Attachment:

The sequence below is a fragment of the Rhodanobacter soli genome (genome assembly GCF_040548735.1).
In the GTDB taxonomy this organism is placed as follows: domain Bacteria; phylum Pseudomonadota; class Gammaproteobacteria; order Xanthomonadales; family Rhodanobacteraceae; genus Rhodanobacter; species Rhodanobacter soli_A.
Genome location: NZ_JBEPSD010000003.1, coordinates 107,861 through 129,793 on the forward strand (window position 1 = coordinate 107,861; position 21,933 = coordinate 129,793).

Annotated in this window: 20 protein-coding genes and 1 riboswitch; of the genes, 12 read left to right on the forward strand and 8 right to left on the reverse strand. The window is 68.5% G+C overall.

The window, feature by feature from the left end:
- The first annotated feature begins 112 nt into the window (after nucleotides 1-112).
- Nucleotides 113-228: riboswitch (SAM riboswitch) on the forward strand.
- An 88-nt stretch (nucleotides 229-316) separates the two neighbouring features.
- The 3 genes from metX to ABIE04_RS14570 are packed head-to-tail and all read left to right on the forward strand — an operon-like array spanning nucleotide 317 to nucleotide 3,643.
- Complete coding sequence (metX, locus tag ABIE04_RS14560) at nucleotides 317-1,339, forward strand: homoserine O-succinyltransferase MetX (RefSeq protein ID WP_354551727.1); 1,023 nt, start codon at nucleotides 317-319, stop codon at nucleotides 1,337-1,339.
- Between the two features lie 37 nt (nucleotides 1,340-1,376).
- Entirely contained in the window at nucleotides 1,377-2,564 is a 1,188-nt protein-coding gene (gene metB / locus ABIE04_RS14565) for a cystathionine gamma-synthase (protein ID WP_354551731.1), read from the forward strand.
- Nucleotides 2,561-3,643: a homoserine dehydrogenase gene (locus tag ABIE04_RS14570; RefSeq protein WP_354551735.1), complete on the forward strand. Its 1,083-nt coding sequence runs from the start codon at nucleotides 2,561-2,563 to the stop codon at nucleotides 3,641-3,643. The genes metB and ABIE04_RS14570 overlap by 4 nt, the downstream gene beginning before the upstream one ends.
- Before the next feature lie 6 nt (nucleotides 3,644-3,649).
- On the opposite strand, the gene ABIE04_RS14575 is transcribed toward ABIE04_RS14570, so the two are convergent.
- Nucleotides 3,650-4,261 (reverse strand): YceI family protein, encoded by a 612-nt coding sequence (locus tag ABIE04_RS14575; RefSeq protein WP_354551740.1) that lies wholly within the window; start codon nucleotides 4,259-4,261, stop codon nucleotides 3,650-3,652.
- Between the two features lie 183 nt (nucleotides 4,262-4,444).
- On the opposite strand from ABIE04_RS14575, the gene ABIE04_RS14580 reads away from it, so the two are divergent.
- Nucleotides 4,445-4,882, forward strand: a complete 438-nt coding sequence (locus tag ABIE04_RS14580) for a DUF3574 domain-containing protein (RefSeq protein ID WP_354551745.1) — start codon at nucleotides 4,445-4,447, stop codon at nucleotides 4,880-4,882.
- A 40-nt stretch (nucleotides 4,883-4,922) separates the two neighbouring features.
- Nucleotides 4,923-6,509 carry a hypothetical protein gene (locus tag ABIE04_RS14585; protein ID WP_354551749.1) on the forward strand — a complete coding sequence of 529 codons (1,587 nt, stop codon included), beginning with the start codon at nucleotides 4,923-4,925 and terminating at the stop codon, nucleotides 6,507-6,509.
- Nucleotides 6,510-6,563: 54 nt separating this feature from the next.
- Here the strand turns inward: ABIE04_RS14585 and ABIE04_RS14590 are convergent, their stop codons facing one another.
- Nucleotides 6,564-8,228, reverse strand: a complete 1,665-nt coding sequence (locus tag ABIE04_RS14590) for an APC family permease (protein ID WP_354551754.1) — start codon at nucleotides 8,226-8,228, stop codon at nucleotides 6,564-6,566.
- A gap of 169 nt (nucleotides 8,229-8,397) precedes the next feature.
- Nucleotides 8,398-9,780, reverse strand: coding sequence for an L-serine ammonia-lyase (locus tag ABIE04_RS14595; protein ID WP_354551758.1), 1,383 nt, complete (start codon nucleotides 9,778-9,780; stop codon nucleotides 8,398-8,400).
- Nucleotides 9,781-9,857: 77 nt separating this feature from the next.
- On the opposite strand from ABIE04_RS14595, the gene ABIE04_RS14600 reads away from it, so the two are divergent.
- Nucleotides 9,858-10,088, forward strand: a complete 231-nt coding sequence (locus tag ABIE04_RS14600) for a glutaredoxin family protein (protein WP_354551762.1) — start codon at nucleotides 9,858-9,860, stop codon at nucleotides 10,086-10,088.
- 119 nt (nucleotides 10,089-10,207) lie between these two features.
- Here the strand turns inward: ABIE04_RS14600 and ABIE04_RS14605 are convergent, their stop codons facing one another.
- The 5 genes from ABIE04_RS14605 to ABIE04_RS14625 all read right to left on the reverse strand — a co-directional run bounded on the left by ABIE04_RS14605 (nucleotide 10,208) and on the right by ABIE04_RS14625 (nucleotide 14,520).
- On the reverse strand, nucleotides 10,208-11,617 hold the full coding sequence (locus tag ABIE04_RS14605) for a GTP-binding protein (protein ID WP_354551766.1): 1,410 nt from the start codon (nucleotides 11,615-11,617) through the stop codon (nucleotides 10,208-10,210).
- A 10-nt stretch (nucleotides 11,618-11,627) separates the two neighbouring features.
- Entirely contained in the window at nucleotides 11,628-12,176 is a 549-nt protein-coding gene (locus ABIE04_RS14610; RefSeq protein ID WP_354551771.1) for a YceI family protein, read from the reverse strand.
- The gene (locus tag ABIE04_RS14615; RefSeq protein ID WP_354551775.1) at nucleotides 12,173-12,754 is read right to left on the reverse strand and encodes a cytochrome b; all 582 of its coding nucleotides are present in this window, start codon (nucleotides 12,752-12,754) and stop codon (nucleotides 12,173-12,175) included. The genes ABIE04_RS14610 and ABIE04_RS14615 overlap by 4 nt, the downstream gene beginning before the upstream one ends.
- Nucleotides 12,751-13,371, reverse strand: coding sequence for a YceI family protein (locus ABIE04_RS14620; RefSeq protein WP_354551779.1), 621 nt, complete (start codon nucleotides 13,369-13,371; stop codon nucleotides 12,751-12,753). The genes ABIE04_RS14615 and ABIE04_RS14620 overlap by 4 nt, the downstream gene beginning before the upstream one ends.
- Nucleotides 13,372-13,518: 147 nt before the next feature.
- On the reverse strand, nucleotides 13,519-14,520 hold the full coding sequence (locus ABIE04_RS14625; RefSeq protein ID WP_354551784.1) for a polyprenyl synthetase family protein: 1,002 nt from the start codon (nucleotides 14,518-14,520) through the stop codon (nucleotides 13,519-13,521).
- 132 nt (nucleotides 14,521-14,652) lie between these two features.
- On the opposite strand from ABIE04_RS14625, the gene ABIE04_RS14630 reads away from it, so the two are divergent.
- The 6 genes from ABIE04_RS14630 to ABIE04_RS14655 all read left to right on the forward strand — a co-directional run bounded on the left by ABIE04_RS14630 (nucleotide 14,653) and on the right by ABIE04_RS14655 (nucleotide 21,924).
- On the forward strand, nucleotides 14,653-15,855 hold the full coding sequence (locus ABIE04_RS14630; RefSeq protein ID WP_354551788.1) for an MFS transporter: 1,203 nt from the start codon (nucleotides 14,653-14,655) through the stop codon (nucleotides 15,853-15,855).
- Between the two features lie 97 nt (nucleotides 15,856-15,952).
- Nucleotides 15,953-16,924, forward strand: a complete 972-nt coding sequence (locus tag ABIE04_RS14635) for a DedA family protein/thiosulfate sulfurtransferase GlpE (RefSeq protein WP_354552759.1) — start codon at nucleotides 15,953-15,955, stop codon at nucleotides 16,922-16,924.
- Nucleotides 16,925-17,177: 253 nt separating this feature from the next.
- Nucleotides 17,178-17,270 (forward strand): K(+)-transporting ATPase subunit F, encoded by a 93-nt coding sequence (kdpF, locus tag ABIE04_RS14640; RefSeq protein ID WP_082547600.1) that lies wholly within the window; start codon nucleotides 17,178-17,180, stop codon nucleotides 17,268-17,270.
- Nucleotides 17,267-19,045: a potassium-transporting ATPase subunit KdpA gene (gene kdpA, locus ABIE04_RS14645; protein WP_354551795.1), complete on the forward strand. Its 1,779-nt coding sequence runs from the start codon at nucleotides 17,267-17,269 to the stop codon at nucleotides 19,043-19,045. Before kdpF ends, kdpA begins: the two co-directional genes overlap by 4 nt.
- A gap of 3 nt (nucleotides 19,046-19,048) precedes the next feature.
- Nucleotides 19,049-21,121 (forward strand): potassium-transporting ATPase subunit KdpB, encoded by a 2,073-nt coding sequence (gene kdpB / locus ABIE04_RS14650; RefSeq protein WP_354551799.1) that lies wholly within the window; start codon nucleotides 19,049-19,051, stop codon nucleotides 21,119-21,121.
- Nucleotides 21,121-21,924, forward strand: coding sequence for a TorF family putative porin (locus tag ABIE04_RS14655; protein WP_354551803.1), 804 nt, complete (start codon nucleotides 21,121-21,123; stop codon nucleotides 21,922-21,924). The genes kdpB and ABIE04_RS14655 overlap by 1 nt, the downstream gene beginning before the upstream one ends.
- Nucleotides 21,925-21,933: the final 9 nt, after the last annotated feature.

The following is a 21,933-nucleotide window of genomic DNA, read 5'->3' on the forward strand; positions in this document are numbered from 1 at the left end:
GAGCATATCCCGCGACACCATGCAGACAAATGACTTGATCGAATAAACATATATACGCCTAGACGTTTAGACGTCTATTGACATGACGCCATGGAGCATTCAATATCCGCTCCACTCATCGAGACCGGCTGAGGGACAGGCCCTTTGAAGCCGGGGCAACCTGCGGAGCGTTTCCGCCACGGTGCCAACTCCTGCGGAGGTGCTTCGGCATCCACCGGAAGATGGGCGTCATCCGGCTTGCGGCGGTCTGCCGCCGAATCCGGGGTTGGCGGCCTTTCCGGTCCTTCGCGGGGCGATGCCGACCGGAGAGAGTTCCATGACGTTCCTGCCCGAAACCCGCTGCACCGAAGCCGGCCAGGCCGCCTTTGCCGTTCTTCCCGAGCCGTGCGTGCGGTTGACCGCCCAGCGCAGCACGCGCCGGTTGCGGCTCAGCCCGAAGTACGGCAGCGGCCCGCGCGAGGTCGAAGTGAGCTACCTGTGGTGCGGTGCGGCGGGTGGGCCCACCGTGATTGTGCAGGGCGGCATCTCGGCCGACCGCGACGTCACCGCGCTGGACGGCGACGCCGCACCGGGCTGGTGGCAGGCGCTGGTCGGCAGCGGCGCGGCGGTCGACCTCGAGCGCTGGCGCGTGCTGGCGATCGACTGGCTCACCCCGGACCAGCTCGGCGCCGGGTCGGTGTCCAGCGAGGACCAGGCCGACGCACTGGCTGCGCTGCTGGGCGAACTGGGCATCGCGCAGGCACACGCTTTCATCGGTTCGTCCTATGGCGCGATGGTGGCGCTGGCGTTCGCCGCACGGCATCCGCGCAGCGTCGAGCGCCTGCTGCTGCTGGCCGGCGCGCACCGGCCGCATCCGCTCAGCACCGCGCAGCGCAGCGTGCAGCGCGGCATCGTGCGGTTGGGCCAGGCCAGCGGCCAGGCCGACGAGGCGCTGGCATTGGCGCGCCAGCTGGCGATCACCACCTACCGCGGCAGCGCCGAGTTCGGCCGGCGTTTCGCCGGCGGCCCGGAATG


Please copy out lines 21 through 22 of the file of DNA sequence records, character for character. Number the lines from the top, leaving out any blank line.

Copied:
- Nucleotides 4,923-6,509 carry a hypothetical protein gene (locus tag ABIE04_RS14585; protein ID WP_354551749.1) on the forward strand — a complete coding sequence of 529 codons (1,587 nt, stop codon included), beginning with the start codon at nucleotides 4,923-4,925 and terminating at the stop codon, nucleotides 6,507-6,509.
- Nucleotides 6,510-6,563: 54 nt separating this feature from the next.